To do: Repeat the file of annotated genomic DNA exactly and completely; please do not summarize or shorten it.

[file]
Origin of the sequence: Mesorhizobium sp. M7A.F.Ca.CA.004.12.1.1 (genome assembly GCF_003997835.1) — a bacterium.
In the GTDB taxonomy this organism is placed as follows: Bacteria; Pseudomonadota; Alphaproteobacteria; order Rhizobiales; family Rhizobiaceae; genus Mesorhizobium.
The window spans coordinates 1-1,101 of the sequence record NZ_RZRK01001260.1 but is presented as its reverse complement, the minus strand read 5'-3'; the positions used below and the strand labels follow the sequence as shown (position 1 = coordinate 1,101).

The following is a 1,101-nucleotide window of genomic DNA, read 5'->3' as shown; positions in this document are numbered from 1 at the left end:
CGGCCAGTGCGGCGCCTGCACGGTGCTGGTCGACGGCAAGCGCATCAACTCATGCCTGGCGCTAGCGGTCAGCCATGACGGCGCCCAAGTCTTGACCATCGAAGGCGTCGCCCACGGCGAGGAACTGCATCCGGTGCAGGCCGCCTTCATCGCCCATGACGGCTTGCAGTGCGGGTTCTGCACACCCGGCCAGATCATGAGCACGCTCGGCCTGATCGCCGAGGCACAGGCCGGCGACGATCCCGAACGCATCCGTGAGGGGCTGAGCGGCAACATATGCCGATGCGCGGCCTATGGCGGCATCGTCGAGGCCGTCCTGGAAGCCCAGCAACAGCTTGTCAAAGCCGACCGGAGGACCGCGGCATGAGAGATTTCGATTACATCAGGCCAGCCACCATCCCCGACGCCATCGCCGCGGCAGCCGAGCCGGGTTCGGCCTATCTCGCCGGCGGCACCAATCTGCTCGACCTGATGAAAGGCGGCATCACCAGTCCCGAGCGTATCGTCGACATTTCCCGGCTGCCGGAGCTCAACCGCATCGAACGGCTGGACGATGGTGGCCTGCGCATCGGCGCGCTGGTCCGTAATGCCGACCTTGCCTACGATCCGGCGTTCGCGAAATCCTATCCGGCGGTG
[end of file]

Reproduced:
Origin of the sequence: Mesorhizobium sp. M7A.F.Ca.CA.004.12.1.1 (genome assembly GCF_003997835.1) — a bacterium.
In the GTDB taxonomy this organism is placed as follows: Bacteria; Pseudomonadota; Alphaproteobacteria; order Rhizobiales; family Rhizobiaceae; genus Mesorhizobium.
The window spans coordinates 1-1,101 of the sequence record NZ_RZRK01001260.1 but is presented as its reverse complement, the minus strand read 5'-3'; the positions used below and the strand labels follow the sequence as shown (position 1 = coordinate 1,101).

The following is a 1,101-nucleotide window of genomic DNA, read 5'->3' as shown; positions in this document are numbered from 1 at the left end:
CGGCCAGTGCGGCGCCTGCACGGTGCTGGTCGACGGCAAGCGCATCAACTCATGCCTGGCGCTAGCGGTCAGCCATGACGGCGCCCAAGTCTTGACCATCGAAGGCGTCGCCCACGGCGAGGAACTGCATCCGGTGCAGGCCGCCTTCATCGCCCATGACGGCTTGCAGTGCGGGTTCTGCACACCCGGCCAGATCATGAGCACGCTCGGCCTGATCGCCGAGGCACAGGCCGGCGACGATCCCGAACGCATCCGTGAGGGGCTGAGCGGCAACATATGCCGATGCGCGGCCTATGGCGGCATCGTCGAGGCCGTCCTGGAAGCCCAGCAACAGCTTGTCAAAGCCGACCGGAGGACCGCGGCATGAGAGATTTCGATTACATCAGGCCAGCCACCATCCCCGACGCCATCGCCGCGGCAGCCGAGCCGGGTTCGGCCTATCTCGCCGGCGGCACCAATCTGCTCGACCTGATGAAAGGCGGCATCACCAGTCCCGAGCGTATCGTCGACATTTCCCGGCTGCCGGAGCTCAACCGCATCGAACGGCTGGACGATGGTGGCCTGCGCATCGGCGCGCTGGTCCGTAATGCCGACCTTGCCTACGATCCGGCGTTCGCGAAATCCTATCCGGCGGTG